The Galaxy S24 is stealing one of my favorite Google Pixel 8 features

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Someone holding the Samsung Galaxy S24 with the display turned on.
Joe Maring / Digital Trends

We’re barely two weeks into 2024, but it’s already time to talk about three of the biggest smartphone releases of the entire year. Samsung has officially announced the Galaxy S24 family, including the typical trio of phones. This year, it’s the Galaxy S24, S24 Plus, and S24 Ultra.

There’s plenty to discuss with these phones — from the refined designs to Samsung’s new Galaxy AI features. But there’s another detail I want to shine the spotlight on, one that was barely mentioned during my pre-briefing with Samsung. We’re talking about software updates.

The entire Galaxy S24 series gets a significant boost for software updates, and it’s a page taken straight from Google’s playbook.

Samsung’s new software promise for the S24

All four colors of the Samsung Galaxy S24 next to each other.
Joe Maring / Digital Trends

Software updates have been a strong suit of Samsung’s for a few years now. In 2020, the company committed to “three generations of Android OS upgrades” for numerous devices in its Galaxy S, Galaxy Note, and Galaxy A smartphone lineups — plus some foldables and tablets. In 2022, Samsung upped its game with a promise of “four generations” of Android updates for some of its devices.

Now, coinciding with the launch of the Galaxy S24 series, Samsung has confirmed that the S24, S24 Plus, and S24 Ultra will all receive seven years of major OS upgrades and security patches. This ensures all three phones will keep getting updates through January 2031.

It’s unclear if/when Samsung will extend that seven years of support to other phones beyond the Galaxy S24. I think it’s safe to assume Samsung won’t retroactively bring it to older models, but I also wouldn’t be surprised if other releases throughout this year and beyond get similar treatment.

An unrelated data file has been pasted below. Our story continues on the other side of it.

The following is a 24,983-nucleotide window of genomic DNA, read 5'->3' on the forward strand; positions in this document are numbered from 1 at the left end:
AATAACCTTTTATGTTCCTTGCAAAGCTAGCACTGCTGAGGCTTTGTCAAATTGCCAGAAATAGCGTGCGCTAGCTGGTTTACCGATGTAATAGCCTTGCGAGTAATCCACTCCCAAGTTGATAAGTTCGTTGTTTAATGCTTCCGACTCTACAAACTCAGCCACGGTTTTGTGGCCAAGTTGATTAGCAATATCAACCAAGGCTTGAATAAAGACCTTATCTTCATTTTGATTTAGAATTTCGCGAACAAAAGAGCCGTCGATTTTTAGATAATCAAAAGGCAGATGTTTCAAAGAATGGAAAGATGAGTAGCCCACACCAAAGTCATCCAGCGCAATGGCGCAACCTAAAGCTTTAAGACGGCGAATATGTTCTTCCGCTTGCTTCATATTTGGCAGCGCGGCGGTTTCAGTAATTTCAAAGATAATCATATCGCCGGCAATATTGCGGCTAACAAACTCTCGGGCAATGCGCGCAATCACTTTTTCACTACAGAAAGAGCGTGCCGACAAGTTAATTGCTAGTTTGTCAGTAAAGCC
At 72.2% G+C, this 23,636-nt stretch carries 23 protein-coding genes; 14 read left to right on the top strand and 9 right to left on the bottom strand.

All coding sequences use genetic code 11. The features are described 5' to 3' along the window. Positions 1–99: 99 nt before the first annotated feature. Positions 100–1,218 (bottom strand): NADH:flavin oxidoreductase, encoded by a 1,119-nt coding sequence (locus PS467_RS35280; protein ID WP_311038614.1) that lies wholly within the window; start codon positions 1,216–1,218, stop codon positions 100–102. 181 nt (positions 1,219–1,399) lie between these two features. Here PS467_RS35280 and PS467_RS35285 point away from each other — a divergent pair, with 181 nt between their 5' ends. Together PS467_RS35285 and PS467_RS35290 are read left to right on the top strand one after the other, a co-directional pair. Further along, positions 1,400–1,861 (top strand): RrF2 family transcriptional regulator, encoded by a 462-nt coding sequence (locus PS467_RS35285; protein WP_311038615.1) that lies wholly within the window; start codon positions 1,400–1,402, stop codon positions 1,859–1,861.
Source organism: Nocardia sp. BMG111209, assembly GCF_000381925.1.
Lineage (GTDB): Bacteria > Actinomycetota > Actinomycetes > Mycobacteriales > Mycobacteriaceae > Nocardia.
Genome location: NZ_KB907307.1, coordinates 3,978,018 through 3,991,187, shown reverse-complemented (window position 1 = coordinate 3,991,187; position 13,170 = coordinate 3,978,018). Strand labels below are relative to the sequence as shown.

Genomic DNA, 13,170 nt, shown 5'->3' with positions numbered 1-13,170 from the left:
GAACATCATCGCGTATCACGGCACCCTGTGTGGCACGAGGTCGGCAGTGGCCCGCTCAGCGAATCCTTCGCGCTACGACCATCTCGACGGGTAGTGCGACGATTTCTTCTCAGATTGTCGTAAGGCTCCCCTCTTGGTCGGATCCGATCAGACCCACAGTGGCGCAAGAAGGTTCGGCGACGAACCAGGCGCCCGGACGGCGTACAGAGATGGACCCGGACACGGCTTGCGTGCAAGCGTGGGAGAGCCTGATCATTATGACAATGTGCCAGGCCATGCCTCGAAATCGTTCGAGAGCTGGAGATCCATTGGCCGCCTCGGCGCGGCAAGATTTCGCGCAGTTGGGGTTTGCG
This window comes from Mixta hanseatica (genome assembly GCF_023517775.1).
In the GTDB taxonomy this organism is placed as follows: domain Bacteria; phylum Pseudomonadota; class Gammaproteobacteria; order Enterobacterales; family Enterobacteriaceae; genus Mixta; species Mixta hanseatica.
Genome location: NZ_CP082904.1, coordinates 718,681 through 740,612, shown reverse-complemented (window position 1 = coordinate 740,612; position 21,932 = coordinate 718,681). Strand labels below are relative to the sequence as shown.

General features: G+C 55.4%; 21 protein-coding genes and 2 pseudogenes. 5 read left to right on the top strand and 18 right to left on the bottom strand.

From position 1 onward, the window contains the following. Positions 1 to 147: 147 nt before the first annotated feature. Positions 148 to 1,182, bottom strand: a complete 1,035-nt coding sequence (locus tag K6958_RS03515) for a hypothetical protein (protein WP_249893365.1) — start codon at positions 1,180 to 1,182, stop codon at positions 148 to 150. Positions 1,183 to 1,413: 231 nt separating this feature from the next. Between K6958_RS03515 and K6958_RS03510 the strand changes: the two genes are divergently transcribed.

Copying Google in the best way

The Google Pixel 8 Pro sitting upright on a park bench.
Joe Maring / Digital Trends

If that seven-year promise sounds familiar, that’s because it’s the same one Google announced last year for the Google Pixel 8 and Google Pixel 8 Pro. It was a promise that Pixel fans had been waiting ages for, and it gave the Pixel 8 handsets a legitimate advantage over their competitors. Now, Samsung has completely copied it.

I’m sure Google’s Pixel team isn’t thrilled with this sudden news from Samsung, but I couldn’t be happier.

Software updates have been a regular pain point for almost all Android phones for far too long. Smartphone software updates aren’t worth frothing at the mouth for, but they are a very important part of the whole package. When you spend hundreds (if not thousands) of dollars on a phone, you should be able to trust that it’ll be updated for years and years to come.

Three years of updates was a good start a few years ago, and four years was even better. But promising seven years is huge. That means seven years of getting the latest Android versions, the newest features, and the most important security updates. Modern smartphone chips are also better equipped to handle long-term updates than they were a few years ago, so updates you get in 2028 or 2029 on your Galaxy S24 should run just fine.

More of this, please

Android 14 logo on the Google Pixel 8 Pro.
Joe Maring / Digital Trends

With Samsung and Google now offering nearly a decade of promised updates for their latest Android phones, I want to see other companies follow in their footsteps.

The OnePlus 11 is promised four major Android updates, while older OnePlus phones get just three. Motorola’s more expensive phones — like the Motorola Edge Plus (2023) — are guaranteed three years of Android upgrades. Plenty of Motorola’s cheaper phones get just one Android OS update before Moto calls it quits.

I don’t expect every single Android phone to get seven-year update guarantees, but there’s clearly room to improve. Google and Samsung have the right idea, and there’s no reason Motorola, OnePlus, and other companies can’t offer identical guarantees for their upcoming flagship phones.

Software updates have never been the flashiest or most exciting thing to talk about. But they also shouldn’t be overlooked, and I’m glad Samsung isn’t doing that with the Galaxy S24 series. It’s another strong example of the right way to handle updates, and I hope Samsung’s competitors take note.

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